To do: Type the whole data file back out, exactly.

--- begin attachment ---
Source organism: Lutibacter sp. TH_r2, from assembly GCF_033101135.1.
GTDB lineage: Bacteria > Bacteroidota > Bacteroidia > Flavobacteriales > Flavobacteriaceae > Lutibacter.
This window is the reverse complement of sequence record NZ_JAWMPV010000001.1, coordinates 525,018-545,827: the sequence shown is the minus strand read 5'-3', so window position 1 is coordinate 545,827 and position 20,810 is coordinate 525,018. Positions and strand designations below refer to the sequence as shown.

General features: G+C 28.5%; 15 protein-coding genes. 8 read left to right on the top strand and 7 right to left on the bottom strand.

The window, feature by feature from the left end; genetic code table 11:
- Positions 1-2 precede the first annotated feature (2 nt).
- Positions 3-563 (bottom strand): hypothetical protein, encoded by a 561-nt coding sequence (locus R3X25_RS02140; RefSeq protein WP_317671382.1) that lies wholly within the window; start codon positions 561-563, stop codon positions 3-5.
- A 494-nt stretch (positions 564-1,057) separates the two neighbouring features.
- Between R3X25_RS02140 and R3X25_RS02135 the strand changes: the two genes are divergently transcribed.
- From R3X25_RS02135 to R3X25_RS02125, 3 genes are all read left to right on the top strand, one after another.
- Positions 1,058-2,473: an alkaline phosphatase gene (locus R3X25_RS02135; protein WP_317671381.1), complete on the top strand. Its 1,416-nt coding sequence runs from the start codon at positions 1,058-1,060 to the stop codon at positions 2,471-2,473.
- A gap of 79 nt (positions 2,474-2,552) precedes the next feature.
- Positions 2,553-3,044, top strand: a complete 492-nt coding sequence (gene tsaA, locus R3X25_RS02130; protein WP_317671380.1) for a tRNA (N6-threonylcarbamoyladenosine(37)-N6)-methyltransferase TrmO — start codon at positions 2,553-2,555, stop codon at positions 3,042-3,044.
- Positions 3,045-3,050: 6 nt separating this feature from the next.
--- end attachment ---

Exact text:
Source organism: Lutibacter sp. TH_r2, from assembly GCF_033101135.1.
GTDB lineage: Bacteria > Bacteroidota > Bacteroidia > Flavobacteriales > Flavobacteriaceae > Lutibacter.
This window is the reverse complement of sequence record NZ_JAWMPV010000001.1, coordinates 525,018-545,827: the sequence shown is the minus strand read 5'-3', so window position 1 is coordinate 545,827 and position 20,810 is coordinate 525,018. Positions and strand designations below refer to the sequence as shown.

General features: G+C 28.5%; 15 protein-coding genes. 8 read left to right on the top strand and 7 right to left on the bottom strand.

The window, feature by feature from the left end; genetic code table 11:
- Positions 1-2 precede the first annotated feature (2 nt).
- Positions 3-563 (bottom strand): hypothetical protein, encoded by a 561-nt coding sequence (locus R3X25_RS02140; RefSeq protein WP_317671382.1) that lies wholly within the window; start codon positions 561-563, stop codon positions 3-5.
- A 494-nt stretch (positions 564-1,057) separates the two neighbouring features.
- Between R3X25_RS02140 and R3X25_RS02135 the strand changes: the two genes are divergently transcribed.
- From R3X25_RS02135 to R3X25_RS02125, 3 genes are all read left to right on the top strand, one after another.
- Positions 1,058-2,473: an alkaline phosphatase gene (locus R3X25_RS02135; protein WP_317671381.1), complete on the top strand. Its 1,416-nt coding sequence runs from the start codon at positions 1,058-1,060 to the stop codon at positions 2,471-2,473.
- A gap of 79 nt (positions 2,474-2,552) precedes the next feature.
- Positions 2,553-3,044, top strand: a complete 492-nt coding sequence (gene tsaA, locus R3X25_RS02130; protein WP_317671380.1) for a tRNA (N6-threonylcarbamoyladenosine(37)-N6)-methyltransferase TrmO — start codon at positions 2,553-2,555, stop codon at positions 3,042-3,044.
- Positions 3,045-3,050: 6 nt separating this feature from the next.